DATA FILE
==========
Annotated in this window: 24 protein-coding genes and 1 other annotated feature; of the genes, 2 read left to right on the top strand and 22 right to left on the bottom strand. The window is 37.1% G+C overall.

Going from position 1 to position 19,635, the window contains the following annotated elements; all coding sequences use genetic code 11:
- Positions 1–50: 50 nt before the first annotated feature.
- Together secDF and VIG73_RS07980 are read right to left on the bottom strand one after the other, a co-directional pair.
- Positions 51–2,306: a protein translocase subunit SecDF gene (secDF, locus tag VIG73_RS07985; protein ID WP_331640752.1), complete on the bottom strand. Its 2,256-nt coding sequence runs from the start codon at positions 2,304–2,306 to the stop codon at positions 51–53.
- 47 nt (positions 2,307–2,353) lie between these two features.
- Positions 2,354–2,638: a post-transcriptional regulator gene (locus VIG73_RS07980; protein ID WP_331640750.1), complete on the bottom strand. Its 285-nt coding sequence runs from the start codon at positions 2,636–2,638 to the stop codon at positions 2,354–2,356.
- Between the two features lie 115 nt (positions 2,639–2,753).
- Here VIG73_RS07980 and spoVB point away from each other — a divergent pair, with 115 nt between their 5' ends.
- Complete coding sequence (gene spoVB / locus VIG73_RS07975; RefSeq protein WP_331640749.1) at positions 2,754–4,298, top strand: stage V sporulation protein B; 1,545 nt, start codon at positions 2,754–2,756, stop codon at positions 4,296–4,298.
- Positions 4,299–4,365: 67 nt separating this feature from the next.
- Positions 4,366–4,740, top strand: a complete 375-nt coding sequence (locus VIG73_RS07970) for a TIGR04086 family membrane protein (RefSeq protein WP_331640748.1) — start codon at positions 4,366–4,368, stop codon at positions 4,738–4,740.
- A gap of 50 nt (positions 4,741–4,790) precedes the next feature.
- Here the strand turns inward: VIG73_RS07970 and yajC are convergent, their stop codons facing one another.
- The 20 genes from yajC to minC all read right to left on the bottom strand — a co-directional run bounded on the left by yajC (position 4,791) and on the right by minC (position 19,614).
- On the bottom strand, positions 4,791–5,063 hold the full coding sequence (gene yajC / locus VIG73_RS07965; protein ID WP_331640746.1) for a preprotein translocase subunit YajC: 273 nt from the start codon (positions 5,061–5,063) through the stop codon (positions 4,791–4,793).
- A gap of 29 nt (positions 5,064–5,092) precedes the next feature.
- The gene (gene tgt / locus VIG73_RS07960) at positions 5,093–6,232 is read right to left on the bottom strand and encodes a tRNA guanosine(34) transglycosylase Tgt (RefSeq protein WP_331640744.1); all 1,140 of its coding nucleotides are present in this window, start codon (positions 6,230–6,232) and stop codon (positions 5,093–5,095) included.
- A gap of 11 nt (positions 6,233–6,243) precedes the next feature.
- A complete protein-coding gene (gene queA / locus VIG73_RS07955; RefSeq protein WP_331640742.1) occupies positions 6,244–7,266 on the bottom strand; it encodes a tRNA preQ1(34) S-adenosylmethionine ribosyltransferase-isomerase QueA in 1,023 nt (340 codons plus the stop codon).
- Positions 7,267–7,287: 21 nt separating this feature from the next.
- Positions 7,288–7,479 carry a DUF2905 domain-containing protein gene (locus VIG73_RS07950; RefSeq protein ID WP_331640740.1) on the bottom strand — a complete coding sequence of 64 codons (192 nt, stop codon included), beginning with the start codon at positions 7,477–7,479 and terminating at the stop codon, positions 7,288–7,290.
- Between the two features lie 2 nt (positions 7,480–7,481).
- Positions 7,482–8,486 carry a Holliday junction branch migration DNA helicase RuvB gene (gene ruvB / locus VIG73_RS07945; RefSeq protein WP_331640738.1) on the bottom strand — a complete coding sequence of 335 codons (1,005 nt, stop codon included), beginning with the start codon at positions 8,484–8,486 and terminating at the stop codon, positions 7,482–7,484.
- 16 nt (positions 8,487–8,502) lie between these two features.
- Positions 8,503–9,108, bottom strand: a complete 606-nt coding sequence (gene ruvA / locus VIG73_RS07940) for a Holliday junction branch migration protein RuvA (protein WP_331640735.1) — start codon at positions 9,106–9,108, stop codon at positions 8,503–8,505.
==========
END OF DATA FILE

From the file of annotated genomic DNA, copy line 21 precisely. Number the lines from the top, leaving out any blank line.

- Positions 7,267–7,287: 21 nt separating this feature from the next.